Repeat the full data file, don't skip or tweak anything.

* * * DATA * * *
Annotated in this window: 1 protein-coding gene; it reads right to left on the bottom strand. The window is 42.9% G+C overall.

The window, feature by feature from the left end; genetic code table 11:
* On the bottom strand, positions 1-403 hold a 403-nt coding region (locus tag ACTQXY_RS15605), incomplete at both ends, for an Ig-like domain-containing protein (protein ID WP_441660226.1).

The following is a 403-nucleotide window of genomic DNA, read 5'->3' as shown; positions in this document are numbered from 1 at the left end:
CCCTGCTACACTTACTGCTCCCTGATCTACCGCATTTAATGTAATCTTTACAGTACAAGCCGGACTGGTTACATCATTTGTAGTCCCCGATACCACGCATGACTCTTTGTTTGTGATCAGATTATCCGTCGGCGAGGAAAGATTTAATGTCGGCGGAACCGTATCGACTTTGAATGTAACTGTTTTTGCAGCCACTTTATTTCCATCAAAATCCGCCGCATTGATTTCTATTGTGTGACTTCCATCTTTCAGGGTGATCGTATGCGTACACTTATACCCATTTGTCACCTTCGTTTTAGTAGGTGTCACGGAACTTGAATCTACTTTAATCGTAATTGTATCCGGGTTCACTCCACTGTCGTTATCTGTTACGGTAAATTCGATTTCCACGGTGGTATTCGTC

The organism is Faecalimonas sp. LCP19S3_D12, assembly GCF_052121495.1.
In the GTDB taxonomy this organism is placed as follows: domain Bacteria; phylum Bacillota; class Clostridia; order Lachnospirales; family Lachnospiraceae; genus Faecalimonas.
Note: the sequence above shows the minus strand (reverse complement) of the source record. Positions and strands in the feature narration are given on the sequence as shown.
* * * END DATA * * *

Annotated in this window: 1 protein-coding gene; it reads right to left on the bottom strand. The window is 42.9% G+C overall.

The window, feature by feature from the left end; genetic code table 11:
* On the bottom strand, positions 1-403 hold a 403-nt coding region (locus tag ACTQXY_RS15605), incomplete at both ends, for an Ig-like domain-containing protein (protein ID WP_441660226.1).

The following is a 403-nucleotide window of genomic DNA, read 5'->3' as shown; positions in this document are numbered from 1 at the left end:
CCCTGCTACACTTACTGCTCCCTGATCTACCGCATTTAATGTAATCTTTACAGTACAAGCCGGACTGGTTACATCATTTGTAGTCCCCGATACCACGCATGACTCTTTGTTTGTGATCAGATTATCCGTCGGCGAGGAAAGATTTAATGTCGGCGGAACCGTATCGACTTTGAATGTAACTGTTTTTGCAGCCACTTTATTTCCATCAAAATCCGCCGCATTGATTTCTATTGTGTGACTTCCATCTTTCAGGGTGATCGTATGCGTACACTTATACCCATTTGTCACCTTCGTTTTAGTAGGTGTCACGGAACTTGAATCTACTTTAATCGTAATTGTATCCGGGTTCACTCCACTGTCGTTATCTGTTACGGTAAATTCGATTTCCACGGTGGTATTCGTC

The organism is Faecalimonas sp. LCP19S3_D12, assembly GCF_052121495.1.
In the GTDB taxonomy this organism is placed as follows: domain Bacteria; phylum Bacillota; class Clostridia; order Lachnospirales; family Lachnospiraceae; genus Faecalimonas.
Note: the sequence above shows the minus strand (reverse complement) of the source record. Positions and strands in the feature narration are given on the sequence as shown.